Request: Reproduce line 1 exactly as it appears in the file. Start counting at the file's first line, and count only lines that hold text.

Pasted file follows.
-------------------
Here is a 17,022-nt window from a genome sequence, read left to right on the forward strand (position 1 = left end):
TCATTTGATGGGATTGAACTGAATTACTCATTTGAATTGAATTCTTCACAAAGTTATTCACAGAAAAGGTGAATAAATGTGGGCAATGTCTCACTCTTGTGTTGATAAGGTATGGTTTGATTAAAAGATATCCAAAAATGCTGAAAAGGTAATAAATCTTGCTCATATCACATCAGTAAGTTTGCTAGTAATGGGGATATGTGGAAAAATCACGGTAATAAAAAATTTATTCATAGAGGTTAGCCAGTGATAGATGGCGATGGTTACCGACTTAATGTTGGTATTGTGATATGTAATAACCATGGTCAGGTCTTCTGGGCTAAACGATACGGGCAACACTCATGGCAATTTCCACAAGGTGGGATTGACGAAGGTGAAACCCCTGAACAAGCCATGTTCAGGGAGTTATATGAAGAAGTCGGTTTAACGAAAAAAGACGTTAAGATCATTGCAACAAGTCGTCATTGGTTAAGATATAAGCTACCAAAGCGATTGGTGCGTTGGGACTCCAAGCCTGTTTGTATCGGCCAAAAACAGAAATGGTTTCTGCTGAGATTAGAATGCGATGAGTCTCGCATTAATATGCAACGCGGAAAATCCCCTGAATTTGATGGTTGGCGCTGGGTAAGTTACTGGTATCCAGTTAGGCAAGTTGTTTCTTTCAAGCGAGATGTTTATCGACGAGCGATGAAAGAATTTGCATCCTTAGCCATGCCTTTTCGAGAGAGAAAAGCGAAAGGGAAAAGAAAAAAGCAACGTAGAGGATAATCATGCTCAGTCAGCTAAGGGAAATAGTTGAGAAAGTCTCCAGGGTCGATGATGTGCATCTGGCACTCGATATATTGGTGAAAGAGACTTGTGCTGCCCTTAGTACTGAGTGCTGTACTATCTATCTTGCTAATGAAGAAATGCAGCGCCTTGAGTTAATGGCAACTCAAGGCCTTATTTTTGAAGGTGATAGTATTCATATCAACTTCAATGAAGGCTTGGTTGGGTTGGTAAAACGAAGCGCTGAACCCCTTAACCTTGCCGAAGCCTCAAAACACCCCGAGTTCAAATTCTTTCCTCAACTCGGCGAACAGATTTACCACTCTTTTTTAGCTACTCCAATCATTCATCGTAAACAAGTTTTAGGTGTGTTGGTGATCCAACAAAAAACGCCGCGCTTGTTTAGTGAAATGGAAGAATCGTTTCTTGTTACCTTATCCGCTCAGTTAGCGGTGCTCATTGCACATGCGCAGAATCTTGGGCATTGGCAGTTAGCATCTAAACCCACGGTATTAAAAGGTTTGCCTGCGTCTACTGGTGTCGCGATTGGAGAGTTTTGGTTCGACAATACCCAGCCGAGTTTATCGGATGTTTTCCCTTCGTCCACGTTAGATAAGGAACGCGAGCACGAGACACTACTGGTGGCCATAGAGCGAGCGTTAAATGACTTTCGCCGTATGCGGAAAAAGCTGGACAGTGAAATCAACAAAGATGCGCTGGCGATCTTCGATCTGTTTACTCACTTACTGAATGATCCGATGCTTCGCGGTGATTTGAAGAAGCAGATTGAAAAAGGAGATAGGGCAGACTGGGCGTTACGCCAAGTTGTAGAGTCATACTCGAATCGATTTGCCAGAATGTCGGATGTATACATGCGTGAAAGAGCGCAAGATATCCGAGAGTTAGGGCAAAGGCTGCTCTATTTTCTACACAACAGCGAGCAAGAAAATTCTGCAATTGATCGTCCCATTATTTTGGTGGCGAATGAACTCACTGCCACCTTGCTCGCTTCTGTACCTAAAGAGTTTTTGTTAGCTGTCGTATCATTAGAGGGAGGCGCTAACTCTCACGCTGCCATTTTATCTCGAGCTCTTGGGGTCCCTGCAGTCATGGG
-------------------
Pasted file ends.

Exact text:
Here is a 17,022-nt window from a genome sequence, read left to right on the forward strand (position 1 = left end):